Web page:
As our nation grapples with channeling the sadness and outrage we feel over the killing of George Floyd and so many other black and brown lives taken too soon, our team has been connecting to share our grief, our frustration, and to focus our resolve for change. I am struck by our shared desire for action and change, our willingness to learn and unlearn, and our grappling with when to listen and when to lead.

One thing is unequivocal: We are in full solidarity with communities of color raising their voices to address not only the tragedy we see before us now but the root causes of systemic racism.

We know that in Sonoma County, we are in fact a “tale of two” as so many data points show that the disparities of resource, health, and opportunities fall along racial lines. We see this in the Portrait of Sonoma, in Los Cien’s Latino Scorecard, in all we learn from our nonprofit partners, and in our own lived experience.

Our hearts—like yours—both ache and ask. As a 50-year old white woman, I know I have work to do in educating myself. I know I will likely say and do the wrong thing, likely even in this message, with positive intent but with a different impact. This is a risk worth taking, as the only wrong thing to say is nothing, as long as we are also focused on listening.

This is a time for listening to black leaders of all ages—from the Civil Rights leaders of the 1960s to the teenagers who are showing us what the next generation of stewards of our democracy will achieve. We must listen to their experiences, and their calls to action.

This week, I watched President Obama’s call for an end to police violence and for mayors in all cities in America to pledge to adopt reforms. I re-watched Bryan Stevenson’s TED Talk about the Equal Justice Initiative and his reminder about the power of being “proximate” to suffering to better understand inequality. I am following Atlanta’s mayor, Keisha Lance Bottoms, as closely as possible and am inspired by her leadership in my hometown city, and by her voice as not just an elected official but as the mother of a black teenage son. Among other things, she wrote this in the New York Times:

I know that as mayor of one of the largest cities in our country, I should now be offering solutions. But the only comforting words I have to offer so far are those I know to be most true: that we are better than this; that we as a country are better than the barbaric actions that we are forced to keep watching play out on our screen like a grotesque horror movie stuck on repeat. We are better than the hatred and anger that consumes many of us. We are better than the deplorable disease called racism that remains so rampant.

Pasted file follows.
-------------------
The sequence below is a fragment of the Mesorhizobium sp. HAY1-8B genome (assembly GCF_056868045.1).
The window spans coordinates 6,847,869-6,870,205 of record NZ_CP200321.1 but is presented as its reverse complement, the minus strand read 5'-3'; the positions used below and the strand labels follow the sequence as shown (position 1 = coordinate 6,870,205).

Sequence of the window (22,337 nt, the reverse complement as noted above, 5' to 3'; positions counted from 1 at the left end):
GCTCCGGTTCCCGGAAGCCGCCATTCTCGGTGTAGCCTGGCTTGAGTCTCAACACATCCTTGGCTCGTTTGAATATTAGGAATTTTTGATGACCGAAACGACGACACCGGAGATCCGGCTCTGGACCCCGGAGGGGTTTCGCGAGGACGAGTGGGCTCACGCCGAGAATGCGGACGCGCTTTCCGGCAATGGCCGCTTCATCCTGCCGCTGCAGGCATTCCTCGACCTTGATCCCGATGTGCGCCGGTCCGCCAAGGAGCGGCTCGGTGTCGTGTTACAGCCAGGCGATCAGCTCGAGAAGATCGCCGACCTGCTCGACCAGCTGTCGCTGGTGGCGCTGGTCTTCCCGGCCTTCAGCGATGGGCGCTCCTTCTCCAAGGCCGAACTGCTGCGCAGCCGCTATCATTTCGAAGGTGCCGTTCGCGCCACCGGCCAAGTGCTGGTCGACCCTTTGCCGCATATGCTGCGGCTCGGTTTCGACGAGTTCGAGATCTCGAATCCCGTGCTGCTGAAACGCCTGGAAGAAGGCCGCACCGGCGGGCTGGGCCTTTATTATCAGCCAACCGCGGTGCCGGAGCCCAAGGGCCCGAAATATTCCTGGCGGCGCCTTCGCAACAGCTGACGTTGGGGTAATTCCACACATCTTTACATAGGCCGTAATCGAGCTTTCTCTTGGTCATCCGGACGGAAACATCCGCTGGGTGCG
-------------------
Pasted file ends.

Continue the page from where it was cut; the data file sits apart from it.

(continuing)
What does action towards “being better” look like for Community Foundation Sonoma County? This is something we must ask of ourselves as individuals and as an institution. A commitment to equity lies at the heart of our values, AND we must do more to put these values into action. I am committed to continuing these conversations, and to taking us further along this path.

  • We will build on the shifts we made a number of years ago to place equity at the center of our grantmaking decisions and be more explicit about the role of anti-racism in creating equity.
  • We will create specific, defined strategies for diversity, equity, and inclusion in both our grantmaking our internal operations.
  • We will engage partners who can train us in implicit bias and build our skills in cultural competency and courageous conversations about racism.
  • We will look for ways we can leverage all of our resources, of money, of voice, and of bridge-building to further racial equity in our community.
  • We will take a thoughtful approach, balancing the urgency of the moment with creating long-view strategies consistent with how we do with all of our work.

What does “being better” look like to you? I am eager to hear your thoughts and reflections. You can reach out to me directly with your ideas:

Thank you for your partnership, your ideas, and your open hearts as we continue on this journey together at this critical moment for our country, communities, and Community Foundation.

Elizabeth Brown
Elizabeth Brown,
President & CEO

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